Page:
A strange mentor, the marten was, who never derided or chided or scolded his awkward student. His jibes were delivered with a gentle humour that softened even the harshest rebuke and had a strange amplifying affect upon the young old priest’s learning, despite his lack of skill. “Your claim that all you possess are thumbs, your grace, is for naught. I taught a woman with broken hands to play a flute, and a man whose hand had ended up with three hoof-fingers after the curse took him how to play his viola again.” He leaned forward and rested his hands upon his knees, paws crossed. “You merely have to understand how the curse has changed you in some of the more subtle ways.
“When last you brought such an instrument to play upon, you had lips that could pucker and channel the air,” Malger had explained, trying his best with his musteline face to demonstrate both. It was a comical expression, but it did do a great deal to show Vinsah the importance of the lesson. The muzzle and lips simply were not supple enough to allow a small slot for the exhalation of air. “Now, your muzzle cannot do these things, and you must find a new way of making your whispers sing.”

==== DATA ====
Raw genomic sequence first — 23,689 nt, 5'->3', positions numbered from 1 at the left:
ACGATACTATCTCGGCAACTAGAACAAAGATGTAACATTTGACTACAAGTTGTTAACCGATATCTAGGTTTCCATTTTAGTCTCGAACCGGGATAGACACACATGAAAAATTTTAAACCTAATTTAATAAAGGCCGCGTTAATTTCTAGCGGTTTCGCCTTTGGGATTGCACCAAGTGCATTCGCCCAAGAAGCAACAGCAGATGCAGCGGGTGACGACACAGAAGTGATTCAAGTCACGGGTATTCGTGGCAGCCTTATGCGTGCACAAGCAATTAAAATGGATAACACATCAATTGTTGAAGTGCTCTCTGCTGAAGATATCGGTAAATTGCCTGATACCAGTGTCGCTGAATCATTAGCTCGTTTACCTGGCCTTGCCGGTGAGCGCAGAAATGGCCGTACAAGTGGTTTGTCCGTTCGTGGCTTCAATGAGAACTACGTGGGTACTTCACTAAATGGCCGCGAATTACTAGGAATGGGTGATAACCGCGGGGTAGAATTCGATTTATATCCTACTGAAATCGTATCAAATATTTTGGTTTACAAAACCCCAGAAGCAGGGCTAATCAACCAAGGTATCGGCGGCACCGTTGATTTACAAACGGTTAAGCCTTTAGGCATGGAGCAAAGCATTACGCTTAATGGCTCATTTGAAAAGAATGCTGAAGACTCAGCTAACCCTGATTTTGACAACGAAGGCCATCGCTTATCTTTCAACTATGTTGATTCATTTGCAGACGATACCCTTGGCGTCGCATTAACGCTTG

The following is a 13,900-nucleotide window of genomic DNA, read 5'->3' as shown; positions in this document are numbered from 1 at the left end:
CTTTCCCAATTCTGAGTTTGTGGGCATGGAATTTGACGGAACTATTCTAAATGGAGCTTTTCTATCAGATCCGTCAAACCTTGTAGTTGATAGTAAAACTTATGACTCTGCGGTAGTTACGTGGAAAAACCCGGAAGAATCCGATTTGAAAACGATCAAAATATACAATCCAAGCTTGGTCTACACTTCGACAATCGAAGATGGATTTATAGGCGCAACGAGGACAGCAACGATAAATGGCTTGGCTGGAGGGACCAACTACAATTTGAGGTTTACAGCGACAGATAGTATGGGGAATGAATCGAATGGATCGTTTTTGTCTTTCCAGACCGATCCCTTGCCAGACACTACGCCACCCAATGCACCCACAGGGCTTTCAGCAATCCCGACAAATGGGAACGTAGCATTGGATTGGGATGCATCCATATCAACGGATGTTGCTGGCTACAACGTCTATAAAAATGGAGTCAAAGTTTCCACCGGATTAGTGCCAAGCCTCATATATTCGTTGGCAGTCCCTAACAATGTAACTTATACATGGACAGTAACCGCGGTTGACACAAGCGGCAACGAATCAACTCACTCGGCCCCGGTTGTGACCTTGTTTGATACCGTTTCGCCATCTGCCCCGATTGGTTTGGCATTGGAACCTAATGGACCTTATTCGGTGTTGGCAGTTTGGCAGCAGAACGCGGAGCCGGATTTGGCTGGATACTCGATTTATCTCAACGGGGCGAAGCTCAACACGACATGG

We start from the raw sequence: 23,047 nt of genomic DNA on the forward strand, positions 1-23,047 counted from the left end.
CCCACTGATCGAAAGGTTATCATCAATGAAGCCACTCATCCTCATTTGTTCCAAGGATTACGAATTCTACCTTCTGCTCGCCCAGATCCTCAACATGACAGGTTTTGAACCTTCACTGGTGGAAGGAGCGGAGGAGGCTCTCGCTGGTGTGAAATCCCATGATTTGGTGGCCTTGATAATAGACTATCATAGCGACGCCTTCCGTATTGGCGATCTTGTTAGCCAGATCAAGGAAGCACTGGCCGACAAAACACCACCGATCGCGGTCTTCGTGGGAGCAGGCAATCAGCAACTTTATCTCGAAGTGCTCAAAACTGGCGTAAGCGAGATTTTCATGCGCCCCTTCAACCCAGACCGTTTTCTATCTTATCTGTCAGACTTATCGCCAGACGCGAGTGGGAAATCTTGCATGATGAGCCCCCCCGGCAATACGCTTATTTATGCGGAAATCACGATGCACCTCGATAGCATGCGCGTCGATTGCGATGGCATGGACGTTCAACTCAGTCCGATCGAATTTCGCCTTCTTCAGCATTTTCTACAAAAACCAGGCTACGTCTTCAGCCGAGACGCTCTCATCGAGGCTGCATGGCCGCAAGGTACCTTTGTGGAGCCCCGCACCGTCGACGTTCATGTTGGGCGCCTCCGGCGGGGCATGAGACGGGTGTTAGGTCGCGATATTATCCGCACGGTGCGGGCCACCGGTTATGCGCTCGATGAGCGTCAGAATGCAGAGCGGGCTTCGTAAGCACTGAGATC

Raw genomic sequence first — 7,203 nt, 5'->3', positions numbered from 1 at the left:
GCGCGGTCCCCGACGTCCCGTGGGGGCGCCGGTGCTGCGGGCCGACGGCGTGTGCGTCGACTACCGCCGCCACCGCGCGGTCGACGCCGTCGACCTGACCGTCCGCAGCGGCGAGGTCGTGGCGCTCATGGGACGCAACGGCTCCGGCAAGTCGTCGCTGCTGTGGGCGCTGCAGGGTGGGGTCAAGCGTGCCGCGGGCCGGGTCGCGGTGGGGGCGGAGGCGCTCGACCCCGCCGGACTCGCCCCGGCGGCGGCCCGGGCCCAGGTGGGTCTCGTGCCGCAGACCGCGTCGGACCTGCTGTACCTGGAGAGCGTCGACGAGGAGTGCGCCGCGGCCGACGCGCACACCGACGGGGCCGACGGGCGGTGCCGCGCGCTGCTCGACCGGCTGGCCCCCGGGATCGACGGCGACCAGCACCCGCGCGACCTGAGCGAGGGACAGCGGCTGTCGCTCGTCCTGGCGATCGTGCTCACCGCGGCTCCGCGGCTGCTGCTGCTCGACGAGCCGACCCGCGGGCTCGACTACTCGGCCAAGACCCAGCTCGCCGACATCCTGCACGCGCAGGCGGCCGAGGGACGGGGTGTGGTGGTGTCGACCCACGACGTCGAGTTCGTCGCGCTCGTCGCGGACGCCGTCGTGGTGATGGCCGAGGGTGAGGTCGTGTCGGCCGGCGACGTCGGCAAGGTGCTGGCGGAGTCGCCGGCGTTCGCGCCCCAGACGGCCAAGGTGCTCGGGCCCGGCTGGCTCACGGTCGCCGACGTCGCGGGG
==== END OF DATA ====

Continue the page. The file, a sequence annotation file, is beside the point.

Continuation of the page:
Malger had then brought his own flute to his lips, and keeping his muzzle very nearly closed, he curled his long tongue at the very entrance, and blew through that funnel. A gentle note then resounded upon the air, sending the birds into another chorus of chirping and tweeting. “You must use your tongue in a new way, my good Bishop. Curl it up as you saw myself do, and you shall make a fine note.”
Of course, when Vinsah had tried this, it had not quite brought about the lovely sound the pine marten had predicted. In fact, it had taken many long minutes before Vinsah was even able to get his tongue exactly the way the marten had shown him. And even then, he’d only been able to produce the faintest whisper of melody.